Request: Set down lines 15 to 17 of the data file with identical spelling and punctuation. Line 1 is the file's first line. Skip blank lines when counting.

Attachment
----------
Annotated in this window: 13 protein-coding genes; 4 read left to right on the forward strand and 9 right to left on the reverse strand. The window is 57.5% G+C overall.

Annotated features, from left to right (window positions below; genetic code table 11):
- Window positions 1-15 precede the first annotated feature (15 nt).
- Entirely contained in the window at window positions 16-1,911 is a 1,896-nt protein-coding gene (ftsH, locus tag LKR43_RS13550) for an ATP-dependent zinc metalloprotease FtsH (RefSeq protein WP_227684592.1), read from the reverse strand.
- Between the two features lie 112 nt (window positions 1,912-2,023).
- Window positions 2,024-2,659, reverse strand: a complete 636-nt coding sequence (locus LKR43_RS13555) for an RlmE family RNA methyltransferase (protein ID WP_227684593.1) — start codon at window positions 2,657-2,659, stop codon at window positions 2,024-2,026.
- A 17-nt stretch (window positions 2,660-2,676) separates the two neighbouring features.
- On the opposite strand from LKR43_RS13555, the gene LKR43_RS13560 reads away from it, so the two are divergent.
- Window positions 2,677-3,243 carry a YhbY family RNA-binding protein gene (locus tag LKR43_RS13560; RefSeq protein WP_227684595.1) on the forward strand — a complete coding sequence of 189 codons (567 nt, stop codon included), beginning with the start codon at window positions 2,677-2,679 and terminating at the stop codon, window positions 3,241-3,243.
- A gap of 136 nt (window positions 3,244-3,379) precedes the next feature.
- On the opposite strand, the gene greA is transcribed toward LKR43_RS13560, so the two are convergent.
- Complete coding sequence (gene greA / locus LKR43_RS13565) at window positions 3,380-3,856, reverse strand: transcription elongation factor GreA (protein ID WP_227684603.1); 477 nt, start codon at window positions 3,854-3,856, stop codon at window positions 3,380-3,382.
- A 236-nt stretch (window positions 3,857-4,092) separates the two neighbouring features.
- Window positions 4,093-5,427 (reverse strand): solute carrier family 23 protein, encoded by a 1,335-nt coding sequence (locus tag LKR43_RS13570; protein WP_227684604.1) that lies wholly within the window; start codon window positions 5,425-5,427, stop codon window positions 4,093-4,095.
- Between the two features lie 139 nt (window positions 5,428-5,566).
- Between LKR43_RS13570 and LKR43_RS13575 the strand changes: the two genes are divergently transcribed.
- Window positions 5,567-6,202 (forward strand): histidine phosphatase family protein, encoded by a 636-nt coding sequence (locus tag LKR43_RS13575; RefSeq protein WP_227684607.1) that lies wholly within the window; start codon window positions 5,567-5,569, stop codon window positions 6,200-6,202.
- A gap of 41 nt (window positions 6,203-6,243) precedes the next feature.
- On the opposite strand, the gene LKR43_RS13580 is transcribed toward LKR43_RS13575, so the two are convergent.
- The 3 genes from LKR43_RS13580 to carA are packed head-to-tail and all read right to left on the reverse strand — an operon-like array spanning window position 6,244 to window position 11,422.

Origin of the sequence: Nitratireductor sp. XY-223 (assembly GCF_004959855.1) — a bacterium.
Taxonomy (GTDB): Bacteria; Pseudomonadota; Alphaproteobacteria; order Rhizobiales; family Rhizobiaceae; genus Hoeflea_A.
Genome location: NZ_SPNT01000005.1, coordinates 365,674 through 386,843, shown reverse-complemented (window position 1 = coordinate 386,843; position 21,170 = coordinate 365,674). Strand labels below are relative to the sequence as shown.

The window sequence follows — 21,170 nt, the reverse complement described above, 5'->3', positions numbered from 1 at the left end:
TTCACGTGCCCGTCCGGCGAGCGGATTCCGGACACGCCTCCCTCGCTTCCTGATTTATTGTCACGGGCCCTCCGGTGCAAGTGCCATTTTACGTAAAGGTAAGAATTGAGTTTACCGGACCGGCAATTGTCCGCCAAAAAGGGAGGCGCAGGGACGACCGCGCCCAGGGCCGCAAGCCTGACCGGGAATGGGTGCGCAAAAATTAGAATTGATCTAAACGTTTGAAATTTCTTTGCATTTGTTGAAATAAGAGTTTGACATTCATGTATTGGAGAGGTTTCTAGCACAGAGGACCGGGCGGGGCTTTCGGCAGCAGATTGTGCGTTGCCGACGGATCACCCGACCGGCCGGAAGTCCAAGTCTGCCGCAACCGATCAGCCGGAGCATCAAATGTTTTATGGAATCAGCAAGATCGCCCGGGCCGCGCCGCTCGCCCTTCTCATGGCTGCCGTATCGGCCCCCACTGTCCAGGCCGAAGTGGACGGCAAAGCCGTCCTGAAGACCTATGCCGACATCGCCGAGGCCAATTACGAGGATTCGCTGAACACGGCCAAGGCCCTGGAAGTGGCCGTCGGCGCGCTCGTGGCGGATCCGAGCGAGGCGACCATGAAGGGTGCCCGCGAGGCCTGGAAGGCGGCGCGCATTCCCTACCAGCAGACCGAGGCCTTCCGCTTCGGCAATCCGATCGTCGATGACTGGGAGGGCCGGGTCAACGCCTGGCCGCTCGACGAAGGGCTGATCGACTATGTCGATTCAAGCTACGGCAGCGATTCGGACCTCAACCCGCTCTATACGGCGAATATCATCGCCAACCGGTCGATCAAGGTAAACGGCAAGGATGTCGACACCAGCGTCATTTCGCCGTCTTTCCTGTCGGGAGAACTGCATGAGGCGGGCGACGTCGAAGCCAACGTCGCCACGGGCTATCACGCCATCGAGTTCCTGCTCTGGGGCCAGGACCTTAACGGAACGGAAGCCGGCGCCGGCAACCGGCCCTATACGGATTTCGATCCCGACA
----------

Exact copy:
- Between the two features lie 139 nt (window positions 5,428-5,566).
- Between LKR43_RS13570 and LKR43_RS13575 the strand changes: the two genes are divergently transcribed.
- Window positions 5,567-6,202 (forward strand): histidine phosphatase family protein, encoded by a 636-nt coding sequence (locus tag LKR43_RS13575; RefSeq protein WP_227684607.1) that lies wholly within the window; start codon window positions 5,567-5,569, stop codon window positions 6,200-6,202.